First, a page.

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Inhalants are a chemically diverse group of psychoactive substances composed of organic solvents and volatile substances commonly found in more than 1,000 common household products, such as glues, hair spray, air fresheners, lighter fluid, and paint products. While not regulated in the United States under the Controlled Substances Act, many states have placed restrictions on the sale of these products to minors.

Inhalants may be sniffed directly from an open container or "huffed" from a rag soaked in the substance and held to the face. Alternatively, the open container or soaked rag can be placed in a bag where the vapors concentrate before being inhaled. Although inhalant abusers may prefer one particular substance because of the odor or taste, a variety of substances may be used because of their similar effects, availability, and cost. Once inhaled, the extensive capillary surface of the lungs allows rapid absorption of the substance, and blood levels peak rapidly. Entry into the brain is so fast that the effects of inhalation can resemble the intensity of effects produced by intravenous injection of other psychoactive drugs.

The effects of inhalant intoxication resemble those of alcohol inebriation - stimulation and loss of inhibition, followed by depression. Users report distortion in perceptions of time and space. Many users experience headache, nausea or vomiting, slurred speech, loss of motor coordination, and wheezing. A characteristic "glue sniffer's rash" around the nose and mouth may be seen. An odor of paint or solvents on clothes, skin, and breath is sometimes a sign of inhalant abuse.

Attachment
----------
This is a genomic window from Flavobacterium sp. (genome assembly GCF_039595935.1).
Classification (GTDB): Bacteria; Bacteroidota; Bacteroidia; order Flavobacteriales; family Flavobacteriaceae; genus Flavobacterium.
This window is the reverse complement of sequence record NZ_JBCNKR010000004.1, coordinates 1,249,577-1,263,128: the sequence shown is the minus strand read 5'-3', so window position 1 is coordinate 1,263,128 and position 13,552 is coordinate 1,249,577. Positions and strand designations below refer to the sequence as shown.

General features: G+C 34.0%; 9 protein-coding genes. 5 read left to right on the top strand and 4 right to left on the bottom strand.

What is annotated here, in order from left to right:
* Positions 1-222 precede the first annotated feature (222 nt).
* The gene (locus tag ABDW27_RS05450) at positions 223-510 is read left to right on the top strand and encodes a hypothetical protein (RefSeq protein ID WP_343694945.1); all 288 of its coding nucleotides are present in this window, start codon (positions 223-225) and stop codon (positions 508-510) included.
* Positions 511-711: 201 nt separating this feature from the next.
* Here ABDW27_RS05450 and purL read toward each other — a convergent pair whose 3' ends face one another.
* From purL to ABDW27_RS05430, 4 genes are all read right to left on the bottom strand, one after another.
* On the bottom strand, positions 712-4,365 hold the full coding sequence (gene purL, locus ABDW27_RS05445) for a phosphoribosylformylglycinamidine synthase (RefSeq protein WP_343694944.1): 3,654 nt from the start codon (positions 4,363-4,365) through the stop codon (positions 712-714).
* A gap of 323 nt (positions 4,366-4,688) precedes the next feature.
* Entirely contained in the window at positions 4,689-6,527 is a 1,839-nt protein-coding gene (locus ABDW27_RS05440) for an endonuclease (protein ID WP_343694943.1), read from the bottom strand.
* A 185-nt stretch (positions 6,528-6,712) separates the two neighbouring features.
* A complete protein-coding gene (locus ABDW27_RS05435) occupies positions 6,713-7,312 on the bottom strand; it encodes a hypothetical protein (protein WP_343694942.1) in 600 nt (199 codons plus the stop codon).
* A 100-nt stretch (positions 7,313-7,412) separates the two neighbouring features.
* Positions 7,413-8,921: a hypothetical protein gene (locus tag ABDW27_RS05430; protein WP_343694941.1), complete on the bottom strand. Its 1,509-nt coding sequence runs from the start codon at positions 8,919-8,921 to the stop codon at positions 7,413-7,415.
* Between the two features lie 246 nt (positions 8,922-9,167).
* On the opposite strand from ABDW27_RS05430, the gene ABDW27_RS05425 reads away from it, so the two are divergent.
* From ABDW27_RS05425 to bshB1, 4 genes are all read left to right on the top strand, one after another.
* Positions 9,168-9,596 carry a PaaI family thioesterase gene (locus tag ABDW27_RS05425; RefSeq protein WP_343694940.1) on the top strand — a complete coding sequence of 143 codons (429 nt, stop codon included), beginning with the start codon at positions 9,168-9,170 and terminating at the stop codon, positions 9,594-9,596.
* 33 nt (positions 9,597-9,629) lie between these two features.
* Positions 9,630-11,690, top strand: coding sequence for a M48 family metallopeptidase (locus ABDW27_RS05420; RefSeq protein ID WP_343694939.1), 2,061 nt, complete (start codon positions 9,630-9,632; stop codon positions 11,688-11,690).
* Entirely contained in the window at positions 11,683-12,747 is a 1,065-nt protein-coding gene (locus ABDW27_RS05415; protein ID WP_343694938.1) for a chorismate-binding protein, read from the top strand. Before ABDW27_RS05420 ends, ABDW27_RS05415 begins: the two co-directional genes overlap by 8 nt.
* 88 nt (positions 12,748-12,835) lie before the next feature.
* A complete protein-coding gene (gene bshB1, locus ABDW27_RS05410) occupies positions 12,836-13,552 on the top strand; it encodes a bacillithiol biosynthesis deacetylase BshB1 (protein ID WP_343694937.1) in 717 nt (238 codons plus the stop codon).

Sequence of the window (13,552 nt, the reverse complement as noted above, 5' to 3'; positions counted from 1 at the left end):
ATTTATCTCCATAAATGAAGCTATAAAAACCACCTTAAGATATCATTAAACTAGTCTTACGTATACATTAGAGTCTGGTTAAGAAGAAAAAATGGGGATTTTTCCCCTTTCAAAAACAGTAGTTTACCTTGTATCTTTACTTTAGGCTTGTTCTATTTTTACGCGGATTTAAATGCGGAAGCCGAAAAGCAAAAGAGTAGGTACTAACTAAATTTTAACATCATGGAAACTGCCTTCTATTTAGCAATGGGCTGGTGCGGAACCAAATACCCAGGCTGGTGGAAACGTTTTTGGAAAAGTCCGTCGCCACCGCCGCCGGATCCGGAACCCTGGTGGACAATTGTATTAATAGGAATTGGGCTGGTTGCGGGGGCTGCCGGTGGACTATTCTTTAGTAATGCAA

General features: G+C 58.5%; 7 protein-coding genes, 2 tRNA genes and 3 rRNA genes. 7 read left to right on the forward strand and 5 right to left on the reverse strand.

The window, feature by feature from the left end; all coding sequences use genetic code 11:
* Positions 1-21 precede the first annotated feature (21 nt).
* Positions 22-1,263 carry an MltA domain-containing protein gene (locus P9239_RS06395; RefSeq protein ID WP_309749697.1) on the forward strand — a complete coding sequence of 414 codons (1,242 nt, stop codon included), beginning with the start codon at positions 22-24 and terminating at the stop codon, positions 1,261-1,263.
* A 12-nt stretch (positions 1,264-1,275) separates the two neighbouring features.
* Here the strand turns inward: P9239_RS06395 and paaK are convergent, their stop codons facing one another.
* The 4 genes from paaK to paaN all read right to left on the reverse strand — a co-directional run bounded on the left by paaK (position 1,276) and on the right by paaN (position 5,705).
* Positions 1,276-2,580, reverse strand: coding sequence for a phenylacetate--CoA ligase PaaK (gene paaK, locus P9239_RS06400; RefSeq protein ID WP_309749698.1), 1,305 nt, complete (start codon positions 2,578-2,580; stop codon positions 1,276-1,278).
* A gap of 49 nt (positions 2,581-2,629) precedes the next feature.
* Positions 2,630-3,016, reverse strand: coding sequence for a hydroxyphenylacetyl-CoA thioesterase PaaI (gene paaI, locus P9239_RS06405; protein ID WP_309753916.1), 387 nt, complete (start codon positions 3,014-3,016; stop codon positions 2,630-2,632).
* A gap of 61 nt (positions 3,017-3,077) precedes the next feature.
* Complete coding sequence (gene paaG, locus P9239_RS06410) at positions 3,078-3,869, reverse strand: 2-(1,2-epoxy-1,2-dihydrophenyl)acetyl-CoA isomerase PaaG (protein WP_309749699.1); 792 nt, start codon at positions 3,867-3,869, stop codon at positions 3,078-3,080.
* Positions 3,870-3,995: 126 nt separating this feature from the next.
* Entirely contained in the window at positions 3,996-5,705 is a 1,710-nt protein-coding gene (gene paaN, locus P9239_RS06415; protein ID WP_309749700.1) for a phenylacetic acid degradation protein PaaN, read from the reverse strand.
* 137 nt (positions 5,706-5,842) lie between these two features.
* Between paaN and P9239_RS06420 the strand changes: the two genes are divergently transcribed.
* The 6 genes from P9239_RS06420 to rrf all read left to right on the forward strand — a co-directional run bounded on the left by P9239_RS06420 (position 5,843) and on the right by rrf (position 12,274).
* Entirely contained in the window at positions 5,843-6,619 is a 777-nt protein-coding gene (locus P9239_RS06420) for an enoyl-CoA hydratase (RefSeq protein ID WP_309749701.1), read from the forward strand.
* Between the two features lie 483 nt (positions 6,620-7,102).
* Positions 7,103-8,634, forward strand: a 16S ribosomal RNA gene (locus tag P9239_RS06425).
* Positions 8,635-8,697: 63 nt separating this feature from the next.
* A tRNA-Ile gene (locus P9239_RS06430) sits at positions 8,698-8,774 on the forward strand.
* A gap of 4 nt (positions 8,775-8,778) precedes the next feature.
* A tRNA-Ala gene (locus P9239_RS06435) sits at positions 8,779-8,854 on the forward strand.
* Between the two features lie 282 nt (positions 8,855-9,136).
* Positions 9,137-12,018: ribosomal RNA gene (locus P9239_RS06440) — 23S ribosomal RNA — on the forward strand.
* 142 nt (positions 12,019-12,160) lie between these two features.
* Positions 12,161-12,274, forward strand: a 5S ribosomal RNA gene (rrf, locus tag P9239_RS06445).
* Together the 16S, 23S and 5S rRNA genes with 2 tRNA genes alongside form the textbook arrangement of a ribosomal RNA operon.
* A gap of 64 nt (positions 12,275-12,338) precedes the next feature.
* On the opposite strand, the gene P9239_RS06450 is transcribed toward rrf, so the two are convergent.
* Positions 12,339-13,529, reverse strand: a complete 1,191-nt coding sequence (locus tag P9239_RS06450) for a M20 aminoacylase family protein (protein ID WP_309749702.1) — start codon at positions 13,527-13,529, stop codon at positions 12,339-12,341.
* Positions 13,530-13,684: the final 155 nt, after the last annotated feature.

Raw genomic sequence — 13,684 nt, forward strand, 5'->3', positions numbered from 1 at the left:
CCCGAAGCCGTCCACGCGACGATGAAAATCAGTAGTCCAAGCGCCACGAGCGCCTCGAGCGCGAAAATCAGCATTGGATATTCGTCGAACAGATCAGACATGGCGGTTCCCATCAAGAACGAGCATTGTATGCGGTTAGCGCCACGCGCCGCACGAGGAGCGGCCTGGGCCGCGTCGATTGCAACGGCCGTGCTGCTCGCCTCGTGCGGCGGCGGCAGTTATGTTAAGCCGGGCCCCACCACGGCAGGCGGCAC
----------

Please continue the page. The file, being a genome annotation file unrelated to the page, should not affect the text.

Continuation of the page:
Sniffing highly concentrated amounts of the chemicals in solvents or aerosol sprays can directly induce heart failure and death. They also cause death from suffocation by displacing oxygen in the lungs and then in the central nervous system, causing breathing to cease. The chronic use of inhalants has been associated with a number of serious, long-term, and often irreversible health problems. These include hearing loss, brain and central nervous system damage, bone marrow damage, liver and kidney damage, and blood oxygen depletion.

Inhalant abuse is shockingly common among children and adolescents. In a 1998 survey by the National Parents' Resource Institute for Drug Education, 2.2 percent of fourth graders and 2.7 percent of sixth graders admitted to sniffing glue and other inhalants on a monthly basis. By the time they reach the eighth grade, 5.0 percent will be using inhalants monthly, and 19.7 percent will have used inhalants at least once in their lifetime, according to statistics from the 1999 Monitoring the Future study. Inhalants are readily available, inexpensive, and easy to conceal. Therefore, they are increasingly popular with young people and are, for many, one of the first substances abused. The extent of the inhalant problem among children and adolescents was, at first, virtually unrecognized by the general public. However, a event in early 1999 called national attention to this severe problem. Five high school girls were killed in a car accident outside Philadelphia, and the coroner's report showed that four of the five, including the driver, had ingested "significant" amounts of a computer keyboard cleaner. Since this event, there has been an increased awareness of the threat of inhalant abuse.

(cut'n'paste from http://www.dea.gov/concern/inhalants.htm)

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